Mastering covered call writing requires us to learn from our mistakes and not repeating them. We can then utilize a series of guidelines and rules that will guide us to the highest possible returns with the least amount of risk. Maximizing profits with capital preservation in mind is what the BCI methodology is all about.
In 2011, a BCI member sent me an email describing a series of trades he made with GMCR. After responding to his inquiries I realized that there was a great learning lesson here that could benefit many others as well. With his permission I presented the key parts of his email. The example is such a valuable tool that I decided to re-publish it as a review to all our members:
I have a few questions regarding the Ellman Calculator. Let me give you a recent trade as an example first. On 6/01/2011, I bought 100 shares of GMCR at $80.24 and sold 1 GMCR Jun11 80 Call at $2.90. A week later the price had dropped and I was able to buy back the Jun11 80 Call at $0.27 and sell a Jul11 77.50 Call at $2.77. By the first week of July the price had shot up in the high $80s and I wanted to participate in the gain, so I bought back the Jul11 77.50 call for $14.60 and sold a Jul11 92.50 Call at $1.95. The July 92.50 call expired with the price around $91.00. I then sold an Aug11 95 Call at $4.25 on 7/19/2011. On 7/28/2011, GMCR shot up over 18%, so I bought back the Aug11 95 Call at $11.50 and sold 100 shares of GMCR at $106.06.
Here’s the trade in table form:
- 6-1-11: Buy 100 x GMCR @ $80.24
- 6-2-11: Sell 1 x June $80 call @ $2.90
- 6-10-11: B-T-C 1 x June $80 call @ $0.27
- 6-10-11: S-T-O 1 x July $77.50 call @ $2.77
- 7-6-11: B-T-C 1 x July $77.50 call @ $14.60
- 7-6-11: S-T-O 1 July $92.50 call @ 1.95
- 7-15-11: July $92.50 call expires worthless; stock value $91
- 7-19-11: Sell 1 x August $95 call @ $4.25
- 7-28-11: B-T-C 1 x August $95 call @ $11.50
- 7-28-11: Sell 100 x GMCR @ $106.06
For someone new to covered call writing this investor has many of the principles of this strategy mastered. He also has the motivation and determination to put them to use. VERY IMPRESSIVE! For all of us (including me), the learning process never stops and there oftentimes are ways to enhance our bottom line returns. So let’s sit back, relax and evaluate the various stages of these trades:
6-1-11: Buy 100 x GMCR @ $80.24 and
6-2-11: Sell 1 x June $80 call @ $2.90
Initial profit is $2.90 – $0.24/$80.24 – $0.24 = 3.3%. Here we deduct the intrinsic value of the premium and divide it by the initial cost minus the intrinsic value. Good job!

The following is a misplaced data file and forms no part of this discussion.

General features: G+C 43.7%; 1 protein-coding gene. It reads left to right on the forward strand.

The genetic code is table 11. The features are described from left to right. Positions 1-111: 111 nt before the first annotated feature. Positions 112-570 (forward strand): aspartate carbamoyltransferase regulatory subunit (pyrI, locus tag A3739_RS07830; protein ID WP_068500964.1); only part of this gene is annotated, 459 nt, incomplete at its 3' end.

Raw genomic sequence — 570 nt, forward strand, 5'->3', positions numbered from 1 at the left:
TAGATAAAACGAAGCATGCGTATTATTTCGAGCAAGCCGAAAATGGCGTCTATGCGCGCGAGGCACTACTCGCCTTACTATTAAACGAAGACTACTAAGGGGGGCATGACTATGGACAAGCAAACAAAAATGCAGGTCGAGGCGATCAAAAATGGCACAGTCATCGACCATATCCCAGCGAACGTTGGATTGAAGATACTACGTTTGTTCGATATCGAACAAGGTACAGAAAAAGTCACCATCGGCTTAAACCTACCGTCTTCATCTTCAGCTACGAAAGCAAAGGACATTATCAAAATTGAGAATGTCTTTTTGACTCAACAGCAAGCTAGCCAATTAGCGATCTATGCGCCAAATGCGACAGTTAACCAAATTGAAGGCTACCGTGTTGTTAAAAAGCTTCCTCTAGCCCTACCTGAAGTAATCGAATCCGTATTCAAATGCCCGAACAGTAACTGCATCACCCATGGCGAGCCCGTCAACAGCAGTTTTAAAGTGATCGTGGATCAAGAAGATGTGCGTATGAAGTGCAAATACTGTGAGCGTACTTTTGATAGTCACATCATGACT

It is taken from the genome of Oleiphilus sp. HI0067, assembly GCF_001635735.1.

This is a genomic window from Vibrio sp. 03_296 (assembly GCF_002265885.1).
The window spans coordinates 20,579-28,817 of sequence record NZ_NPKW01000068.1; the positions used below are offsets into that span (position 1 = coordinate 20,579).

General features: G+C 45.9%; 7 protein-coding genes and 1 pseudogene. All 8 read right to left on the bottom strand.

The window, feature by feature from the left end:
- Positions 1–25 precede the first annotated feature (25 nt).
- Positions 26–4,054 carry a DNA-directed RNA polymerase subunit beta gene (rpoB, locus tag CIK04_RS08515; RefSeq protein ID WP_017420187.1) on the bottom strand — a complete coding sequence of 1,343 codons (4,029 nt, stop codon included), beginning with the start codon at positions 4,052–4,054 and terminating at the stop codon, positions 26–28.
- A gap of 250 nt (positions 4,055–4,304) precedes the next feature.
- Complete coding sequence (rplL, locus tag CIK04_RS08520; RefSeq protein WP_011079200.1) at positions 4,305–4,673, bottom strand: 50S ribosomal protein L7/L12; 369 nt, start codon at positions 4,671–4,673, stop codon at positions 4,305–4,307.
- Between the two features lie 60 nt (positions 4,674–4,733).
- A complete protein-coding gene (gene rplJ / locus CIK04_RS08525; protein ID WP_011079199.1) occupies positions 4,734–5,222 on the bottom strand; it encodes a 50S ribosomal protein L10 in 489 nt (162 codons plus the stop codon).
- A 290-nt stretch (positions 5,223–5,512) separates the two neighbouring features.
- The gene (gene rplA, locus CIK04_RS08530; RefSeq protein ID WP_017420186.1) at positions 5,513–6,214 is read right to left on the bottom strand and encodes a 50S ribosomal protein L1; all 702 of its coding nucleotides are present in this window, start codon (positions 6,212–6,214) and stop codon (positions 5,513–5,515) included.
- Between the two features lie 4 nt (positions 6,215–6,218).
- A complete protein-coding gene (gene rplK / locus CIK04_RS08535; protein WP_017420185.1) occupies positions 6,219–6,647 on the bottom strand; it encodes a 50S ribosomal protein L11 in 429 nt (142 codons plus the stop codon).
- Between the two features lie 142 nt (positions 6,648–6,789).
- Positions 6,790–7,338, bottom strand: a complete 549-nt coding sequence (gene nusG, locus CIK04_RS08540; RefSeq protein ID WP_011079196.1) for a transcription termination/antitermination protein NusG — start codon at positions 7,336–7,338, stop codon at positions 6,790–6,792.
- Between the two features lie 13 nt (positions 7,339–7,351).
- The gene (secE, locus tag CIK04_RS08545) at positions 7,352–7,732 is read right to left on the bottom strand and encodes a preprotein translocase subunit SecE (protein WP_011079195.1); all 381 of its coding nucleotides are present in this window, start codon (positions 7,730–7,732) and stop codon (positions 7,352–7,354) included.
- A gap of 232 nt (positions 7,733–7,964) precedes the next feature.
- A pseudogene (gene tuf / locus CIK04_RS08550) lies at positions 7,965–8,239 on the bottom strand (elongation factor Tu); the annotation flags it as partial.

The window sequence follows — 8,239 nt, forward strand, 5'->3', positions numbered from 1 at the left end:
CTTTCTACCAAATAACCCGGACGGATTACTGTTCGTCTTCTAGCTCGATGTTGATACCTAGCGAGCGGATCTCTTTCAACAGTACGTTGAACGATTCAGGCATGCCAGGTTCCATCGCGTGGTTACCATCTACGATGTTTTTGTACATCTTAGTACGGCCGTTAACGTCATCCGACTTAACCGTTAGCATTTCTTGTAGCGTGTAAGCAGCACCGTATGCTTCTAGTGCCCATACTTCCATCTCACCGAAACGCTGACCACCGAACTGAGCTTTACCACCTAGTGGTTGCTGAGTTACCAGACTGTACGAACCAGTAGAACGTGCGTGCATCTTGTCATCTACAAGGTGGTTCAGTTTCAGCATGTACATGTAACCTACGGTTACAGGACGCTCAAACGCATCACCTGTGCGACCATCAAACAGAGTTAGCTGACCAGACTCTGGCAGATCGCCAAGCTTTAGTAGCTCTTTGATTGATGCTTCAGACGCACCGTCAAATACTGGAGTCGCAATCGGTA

6-10-11: B-T-C 1 x June $80 call @ $0.27
Buy back the option @ $0.27 which meets our 10% guideline. Nice work!
6-10-11: S-T-O 1 x July $77.50 call @ $2.77
You rolled down (to the $77.50 call) and out (to the July call), a strategy I never use. You are assuming more obligation on a declining equity (we did not know at that time it would appreciate the way it did but you shut the door on benefiting if it did). Since you were early in the June contract, consider waiting to hit a double you would have! (See pages 259-261 of Encyclopedia for Covered Call Writing). If the share price does not rebound, consider rolling down in the same month or closing the position if the stock continues to decline. Before the lower strike was sold your cost basis is $80. When you buy-to-close (BTC) @ .27 and sell-to-open (STO) @ $2.77 there is a net credit of $2.50. Since the $77.50 call is 2.50 in-the-money, the ROO is 0. Again, I never roll out and down. At this point in time, your cost basis (for purposes of making the best investment decisions, not for tax purposes) is $77.50. You made no money and lost no money on the last trade.
7-6-11: BTC 1 x July $77.50 call @ $14.60
Here you rolled up in the same month also a strategy I rarely use for fear of a decline due to profit-taking (after a stock price has risen sharply in a short period of time) and it usually does not put a lot of cash in our pockets. The net debit is (-) 12.65 and the unrealized credit is the current market value – 77.50, probably a wash, again a no-profit trade (but a great learning experience…I’ve been there!). Take a look at this link for the mid-contract unwind, a strategy I developed after I wrote Exit Strategies….This may have been a better approach. It is used when a strike moves DEEP in-the-money and the time value of the premium approaches zero.
7-15-11: July $92.50 call expires worthless; stock value $91
As we move to the next month make sure the stock still meets our system criteria INCLUDING NO EARNINGS REPORT …uh oh).
7-19-11: Sell 1 x August $95 call @ $4.25
Now for my most important comment: You sold the August 95 call with an upcoming 7-28 earnings report. Avoid doing this at all costs. Either sell the stock prior to the 28th or own the stock through the report but do not cap it by selling the call. This way you can participate if the report is positive (evidently it was). After the report and the price settles, feel free to sell the call if the stock meets your requirements. You could have sold the stock for $106 without paying the $11.50 to buy back an option you probably won’t sell in the future.